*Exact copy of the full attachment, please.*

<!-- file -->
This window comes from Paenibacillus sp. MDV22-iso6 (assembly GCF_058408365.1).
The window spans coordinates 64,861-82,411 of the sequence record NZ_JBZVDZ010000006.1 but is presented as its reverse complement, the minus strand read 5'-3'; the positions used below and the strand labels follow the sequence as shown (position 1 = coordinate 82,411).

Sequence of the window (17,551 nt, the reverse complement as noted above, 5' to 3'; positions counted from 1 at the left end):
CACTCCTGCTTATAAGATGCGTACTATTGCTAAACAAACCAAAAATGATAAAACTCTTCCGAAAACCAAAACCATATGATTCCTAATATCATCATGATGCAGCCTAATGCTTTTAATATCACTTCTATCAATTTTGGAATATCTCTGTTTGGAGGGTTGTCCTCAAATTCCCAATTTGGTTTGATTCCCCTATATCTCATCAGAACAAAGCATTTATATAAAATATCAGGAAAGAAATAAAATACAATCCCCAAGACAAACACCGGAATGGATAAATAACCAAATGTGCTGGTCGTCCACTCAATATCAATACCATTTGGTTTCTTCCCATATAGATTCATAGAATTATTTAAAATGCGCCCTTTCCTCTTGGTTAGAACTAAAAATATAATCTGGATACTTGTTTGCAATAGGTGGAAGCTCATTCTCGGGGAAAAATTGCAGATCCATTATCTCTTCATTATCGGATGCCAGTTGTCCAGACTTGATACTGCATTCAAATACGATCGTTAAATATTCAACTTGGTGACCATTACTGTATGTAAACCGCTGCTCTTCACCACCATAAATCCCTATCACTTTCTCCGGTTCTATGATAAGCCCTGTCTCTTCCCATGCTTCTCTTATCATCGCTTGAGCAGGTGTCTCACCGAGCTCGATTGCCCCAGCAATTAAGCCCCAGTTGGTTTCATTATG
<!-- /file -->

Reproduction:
This window comes from Paenibacillus sp. MDV22-iso6 (assembly GCF_058408365.1).
The window spans coordinates 64,861-82,411 of the sequence record NZ_JBZVDZ010000006.1 but is presented as its reverse complement, the minus strand read 5'-3'; the positions used below and the strand labels follow the sequence as shown (position 1 = coordinate 82,411).

Sequence of the window (17,551 nt, the reverse complement as noted above, 5' to 3'; positions counted from 1 at the left end):
CACTCCTGCTTATAAGATGCGTACTATTGCTAAACAAACCAAAAATGATAAAACTCTTCCGAAAACCAAAACCATATGATTCCTAATATCATCATGATGCAGCCTAATGCTTTTAATATCACTTCTATCAATTTTGGAATATCTCTGTTTGGAGGGTTGTCCTCAAATTCCCAATTTGGTTTGATTCCCCTATATCTCATCAGAACAAAGCATTTATATAAAATATCAGGAAAGAAATAAAATACAATCCCCAAGACAAACACCGGAATGGATAAATAACCAAATGTGCTGGTCGTCCACTCAATATCAATACCATTTGGTTTCTTCCCATATAGATTCATAGAATTATTTAAAATGCGCCCTTTCCTCTTGGTTAGAACTAAAAATATAATCTGGATACTTGTTTGCAATAGGTGGAAGCTCATTCTCGGGGAAAAATTGCAGATCCATTATCTCTTCATTATCGGATGCCAGTTGTCCAGACTTGATACTGCATTCAAATACGATCGTTAAATATTCAACTTGGTGACCATTACTGTATGTAAACCGCTGCTCTTCACCACCATAAATCCCTATCACTTTCTCCGGTTCTATGATAAGCCCTGTCTCTTCCCATGCTTCTCTTATCATCGCTTGAGCAGGTGTCTCACCGAGCTCGATTGCCCCAGCAATTAAGCCCCAGTTGGTTTCATTATG